Our fifth named storm of the 2014 Atlantic Basin Tropical Season is chugging along nicely in the Western Atlantic. The storm is nearing Category 3 status, as conditions have been favorable for development- and will continue to be conducive for continued strengthening. Luckily, the storm poses no threat to land…except for high surf along exposed coasts.
Hurricane Edouard Storm Details
As you can tell from the below satellite imagery, Hurricane Edouard has a defined center of circulation and distinctive eye. There is strong convection flaring around the center and outflow looks healthy. Conditions will remain favorable for the storm to intensify for the next day or so, before reaching cooler water and considerable sheer. The storm will then increase in forward speed, weaken and head out to the Northeast thereby ending all swell generating potential for the East Coast from this storm.
Edouard’s Swell Details
Hurricane Edouard is a great storm for surf on the East Coast. It’s also a terrible storm for surf on the East Coast. A storm of this size, strength, and duration puts down a significant amount of swell- and not just significant relative to the Atlantic. This storm is moving toward our beaches with giant seas for a prolonged period of time and is also over a thousand miles away…just like rival storms in the Pacific or Indian Ocean. The problem with this scenario is that most of our beaches aren’t equipped to handle a swell of this magnitude. Yes, there will be waves. And yes, it will be big. It will even be good winds for most places! The biggest problem will be closeouts due to the long period swell. Tons of ’em! The below map forecasts the arrival of 15/16 second swell late on Tuesday. To surf a swell like this, you’ll need to know the spots that can handle the juice!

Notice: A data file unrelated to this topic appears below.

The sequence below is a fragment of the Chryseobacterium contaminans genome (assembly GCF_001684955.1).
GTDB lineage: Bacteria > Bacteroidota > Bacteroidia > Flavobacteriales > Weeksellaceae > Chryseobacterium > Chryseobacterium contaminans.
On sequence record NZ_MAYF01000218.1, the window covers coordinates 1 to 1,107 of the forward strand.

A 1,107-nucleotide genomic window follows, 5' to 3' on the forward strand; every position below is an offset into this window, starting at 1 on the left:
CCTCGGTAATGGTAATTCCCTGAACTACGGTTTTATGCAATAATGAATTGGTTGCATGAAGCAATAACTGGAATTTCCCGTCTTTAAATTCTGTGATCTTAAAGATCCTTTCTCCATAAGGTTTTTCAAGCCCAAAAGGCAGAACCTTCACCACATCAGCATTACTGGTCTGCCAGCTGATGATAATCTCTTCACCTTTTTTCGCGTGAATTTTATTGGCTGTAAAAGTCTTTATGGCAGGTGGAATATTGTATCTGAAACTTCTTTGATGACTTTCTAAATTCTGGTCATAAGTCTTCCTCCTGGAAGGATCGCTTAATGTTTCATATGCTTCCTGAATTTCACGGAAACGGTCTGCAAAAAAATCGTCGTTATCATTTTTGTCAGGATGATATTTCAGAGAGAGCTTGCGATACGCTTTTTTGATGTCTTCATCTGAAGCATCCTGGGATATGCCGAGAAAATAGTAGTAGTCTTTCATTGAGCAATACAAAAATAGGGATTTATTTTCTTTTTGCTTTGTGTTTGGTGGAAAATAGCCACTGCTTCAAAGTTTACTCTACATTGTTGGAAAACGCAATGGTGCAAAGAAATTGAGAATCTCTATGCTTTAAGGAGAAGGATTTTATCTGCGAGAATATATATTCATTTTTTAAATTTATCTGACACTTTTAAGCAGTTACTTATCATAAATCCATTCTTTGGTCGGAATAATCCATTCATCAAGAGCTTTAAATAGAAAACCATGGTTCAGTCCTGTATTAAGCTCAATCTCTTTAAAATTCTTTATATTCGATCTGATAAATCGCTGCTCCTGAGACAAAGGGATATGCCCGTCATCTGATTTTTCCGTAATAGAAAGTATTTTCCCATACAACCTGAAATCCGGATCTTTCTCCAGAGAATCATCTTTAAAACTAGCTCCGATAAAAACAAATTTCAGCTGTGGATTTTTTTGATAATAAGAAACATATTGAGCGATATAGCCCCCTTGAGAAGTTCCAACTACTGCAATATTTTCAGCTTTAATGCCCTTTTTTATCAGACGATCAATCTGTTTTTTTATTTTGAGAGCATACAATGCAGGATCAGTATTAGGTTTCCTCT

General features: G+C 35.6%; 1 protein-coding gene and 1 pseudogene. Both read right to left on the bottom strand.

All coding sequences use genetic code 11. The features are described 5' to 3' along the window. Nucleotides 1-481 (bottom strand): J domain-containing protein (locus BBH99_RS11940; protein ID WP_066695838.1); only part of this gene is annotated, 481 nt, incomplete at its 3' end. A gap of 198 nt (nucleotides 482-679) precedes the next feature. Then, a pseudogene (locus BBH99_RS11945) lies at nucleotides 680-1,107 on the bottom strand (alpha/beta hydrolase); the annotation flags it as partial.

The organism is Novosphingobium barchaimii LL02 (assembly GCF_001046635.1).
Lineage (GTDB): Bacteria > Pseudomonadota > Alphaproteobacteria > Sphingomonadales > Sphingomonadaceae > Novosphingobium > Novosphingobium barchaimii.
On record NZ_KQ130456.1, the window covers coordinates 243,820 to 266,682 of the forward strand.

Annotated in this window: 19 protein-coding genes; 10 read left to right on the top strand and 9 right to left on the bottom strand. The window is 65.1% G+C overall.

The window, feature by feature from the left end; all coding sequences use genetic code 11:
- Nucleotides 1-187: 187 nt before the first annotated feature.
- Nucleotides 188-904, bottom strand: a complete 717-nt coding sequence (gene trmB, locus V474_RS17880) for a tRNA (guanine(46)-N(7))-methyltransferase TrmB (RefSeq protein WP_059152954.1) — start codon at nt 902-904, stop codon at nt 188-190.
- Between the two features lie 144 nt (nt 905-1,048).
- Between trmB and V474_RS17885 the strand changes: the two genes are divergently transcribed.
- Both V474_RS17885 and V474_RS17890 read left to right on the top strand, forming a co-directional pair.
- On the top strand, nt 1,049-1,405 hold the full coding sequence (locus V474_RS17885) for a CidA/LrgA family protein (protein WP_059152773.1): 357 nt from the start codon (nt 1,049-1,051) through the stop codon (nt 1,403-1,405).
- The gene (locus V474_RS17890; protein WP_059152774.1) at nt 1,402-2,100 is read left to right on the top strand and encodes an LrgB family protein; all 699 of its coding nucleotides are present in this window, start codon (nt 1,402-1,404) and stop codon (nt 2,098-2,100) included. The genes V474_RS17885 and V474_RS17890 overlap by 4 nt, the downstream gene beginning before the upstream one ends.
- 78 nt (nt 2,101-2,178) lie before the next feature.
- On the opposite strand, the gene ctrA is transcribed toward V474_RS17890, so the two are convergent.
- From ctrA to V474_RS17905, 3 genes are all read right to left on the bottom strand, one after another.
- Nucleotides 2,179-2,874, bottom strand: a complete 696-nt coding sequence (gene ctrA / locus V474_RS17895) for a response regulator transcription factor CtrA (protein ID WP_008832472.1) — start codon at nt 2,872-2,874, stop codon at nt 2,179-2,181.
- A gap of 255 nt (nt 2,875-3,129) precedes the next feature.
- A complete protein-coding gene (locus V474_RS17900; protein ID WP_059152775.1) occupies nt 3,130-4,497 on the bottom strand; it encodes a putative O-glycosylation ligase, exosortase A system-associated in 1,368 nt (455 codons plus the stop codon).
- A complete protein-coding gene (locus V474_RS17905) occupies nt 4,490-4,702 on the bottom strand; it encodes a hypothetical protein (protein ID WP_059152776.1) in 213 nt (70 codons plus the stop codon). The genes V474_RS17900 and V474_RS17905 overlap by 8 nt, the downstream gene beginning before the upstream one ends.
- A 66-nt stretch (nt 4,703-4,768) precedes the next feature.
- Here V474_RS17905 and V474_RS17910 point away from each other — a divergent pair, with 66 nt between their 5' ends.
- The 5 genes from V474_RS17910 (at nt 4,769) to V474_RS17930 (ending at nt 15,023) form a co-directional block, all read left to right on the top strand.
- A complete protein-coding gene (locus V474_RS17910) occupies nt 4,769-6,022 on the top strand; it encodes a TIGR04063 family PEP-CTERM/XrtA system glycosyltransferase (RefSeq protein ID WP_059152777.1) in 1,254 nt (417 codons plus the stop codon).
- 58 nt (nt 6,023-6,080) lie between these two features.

(North of Palm Beach)
For Florida, swell from Edouard will arrive late Tuesday in to Wednesday. Look for the swell to build considerably during the day on Wednesday before peaking late in the day/evening. We’ll see waves pinging the buoys at nearly 18 seconds as it starts to fill in, but the biggest stuff will probably be 5-6 feet at 15/16 seconds. If you know Central America, you know that a swell that size would get the points and reefs going- It’s that kind of swell. As Thursday dawns, look for solid leftovers fading in to Friday. The weekend also looks interesting with an approaching cold front with potential for swell generation!
Tuesday: Swell arrives late. Watch the East Canaveral Buoy for small, long period (16+ sec) swell. If it shows early morning on that buoy, you might have a shot for an afternoon session.
Wednesday: Swell arriving from the East in the head to well overhead range. Biggest in the afternoon. Winds will be straight offshore and light. Big, long lines. Mostly shutting down at your average beachbreak. Find some place with a great bottom or some rock. Smaller further south to completely flat in the Palm Beaches.
Thursday: Fading swell in the shoulder to head high+ range with light offshore winds in the morning, turning more northerly.
Friday: Edouard’s swell fades to near flat.
New York/New Jersey Forecast
(Northern Jersey and Long Island)
Once again, the Uns0und Pro will have sick waves. Edourd’s swell will reach the beaches of New Jersey and Long Island late Tuesday in to Wednesday. Given the current forecast, we’re looking at the bulk of this swell arriving on Thursday- which is great timing since it coincides with a passing cold front and northerly, offshore winds for Day 1 of competition. We’r looking at easily overhead waves with straight offshores on Long Island. Look for that swell to hold a bit in to Friday before fading out on Saturday.
Tuesday: Edouardo’s swell should start late afternoon on Tuesday. Check Buoy 44066 for long period swell on early Tuesday morning to see what you might be seeing during the day, It shouldn’t be much, but might get rideable.
Wednesday: Edouardo swell arriving with passing and weakening cold front. Chest to overhead with northerly wind. Watch the front for possible wind shift to west earlier than forecast.
Thursday: What a day. Looks like well overhead Southeast swell with offshore winds in the wake of a cold front. Perfect day for the Volcom Uns0und Pro.
Friday: Swell is forecast to fade to maybe waist high or so, but watch this swell to peak on the buoys south of LI to see how much oomph is really left in the swell train. Eduardo might strengthen more than forecast, or stay on a more northerly path creating additional swell.